The Wick in the Candle of Learning

The Wick in the Candle of Learning

Curiosity in Action in the Brain

Have you ever wondered about how curiosity might affect your brain? About how it might affect your memory? A group of scientists out of the lab of Professor Colin Camerer at CalTech University took a closer look at these questions.  

In their 2009 article, “The Wick in the Candle of Learning: Epistemic Curiosity Activates Reward Circuitry and Enhances Memory,”1 they sought to add some clarity to the “psychological and neural underpinnings” of curiosity that they say remain “poorly understood.” 

Their study entailed asking 19 undergraduate students 40 random trivia questions while they underwent functional magnetic resonance imaging of their brains. The questions ranged from “What instrument was invented to sound like human singing?” (the violin) to “What is the name of the galaxy that Earth is a part of?” (Milky Way).

The participants were instructed to silently guess the answer and mark how curious they were about their correct answer and their confidence in their guess. Then they saw the question again with the correct answer.

After completing those questions, they were asked the questions again to test their memory of the previous answers. The results add some food for thought about the neurological effects of curiosity.

Firstly, the study showed that, in line with previous research, curiosity reaches its maximum when it is slightly piqued, in a U-shaped curve. It then drops down the more we know about something and the less we have to wonder about. Additionally, it is worth clarifying that the experiment involved epistemic curiosity at work, the specific kind of curiosity about one particular thing, unlike the more open and free kind of diversive curiosity.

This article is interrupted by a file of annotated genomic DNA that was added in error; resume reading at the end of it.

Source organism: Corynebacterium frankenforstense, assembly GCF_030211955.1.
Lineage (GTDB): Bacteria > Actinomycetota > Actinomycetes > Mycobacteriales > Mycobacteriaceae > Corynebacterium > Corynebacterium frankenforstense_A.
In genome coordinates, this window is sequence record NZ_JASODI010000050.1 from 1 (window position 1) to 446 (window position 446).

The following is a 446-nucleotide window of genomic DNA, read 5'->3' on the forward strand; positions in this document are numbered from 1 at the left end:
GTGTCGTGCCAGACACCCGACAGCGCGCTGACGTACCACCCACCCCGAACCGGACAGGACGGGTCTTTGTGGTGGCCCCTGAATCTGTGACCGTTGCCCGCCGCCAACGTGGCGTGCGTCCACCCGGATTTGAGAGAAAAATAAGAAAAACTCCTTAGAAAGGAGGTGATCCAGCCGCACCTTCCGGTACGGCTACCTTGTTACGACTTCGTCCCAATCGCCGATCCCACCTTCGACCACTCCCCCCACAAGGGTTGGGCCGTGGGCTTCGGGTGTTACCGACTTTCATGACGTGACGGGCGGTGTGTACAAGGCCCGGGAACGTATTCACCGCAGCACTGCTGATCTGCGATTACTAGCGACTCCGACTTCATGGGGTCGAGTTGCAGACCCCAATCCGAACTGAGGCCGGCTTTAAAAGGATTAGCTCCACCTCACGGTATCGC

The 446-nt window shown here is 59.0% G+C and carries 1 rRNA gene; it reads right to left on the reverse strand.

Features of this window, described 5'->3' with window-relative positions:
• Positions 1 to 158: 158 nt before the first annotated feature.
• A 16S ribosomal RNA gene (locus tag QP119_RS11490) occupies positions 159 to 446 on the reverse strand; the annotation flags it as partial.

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Secondly, the scientists found that certain regions of the brain were more active after participants were first asked the question (when they were most curious), including the left caudate, bilateral prefrontal cortex and parahippocampal gyri. The caudate in particular is generally known for being involved in reward anticipation or reward learning, the scientists point out, like how our brain reacts to winning an auction. It’s associated with an emotional response to new information.

In regards to memory, the results showed that when participants got an answer wrong, they were of course more curious about it. This also correlated with better recall of the answer the second time. The scientists wrote that this “suggests that curiosity helps to consolidate new information in memory.”

Putting this together, they relate their research to others whose studies showed that an anticipated monetary reward can positively impact memory. They argue that their research suggests curiosity, an internal motivation, can also have this positive effect on memory and learning. 

As the scientists put it, “curiosity strengthens memory of correct answers when people initially make incorrect guesses – that is, that curiosity is linked to the reward value of information and also enhances learning from new information.”

The researchers conclude that these findings and a generally better understanding of curiosity will help people digest and find information themselves, as well as guide others that work to foster curiosity in others. 

“The fact that curiosity increases with uncertainty (up to a point) suggests that a small amount of knowledge can pique curiosity and prime the hunger for knowledge, much as an olfactory or visual stimulus can prime a hunger for food,” they write. “This observation might suggest ways for educators to ignite the wick in the candle of learning.”

This piqued my curiosity!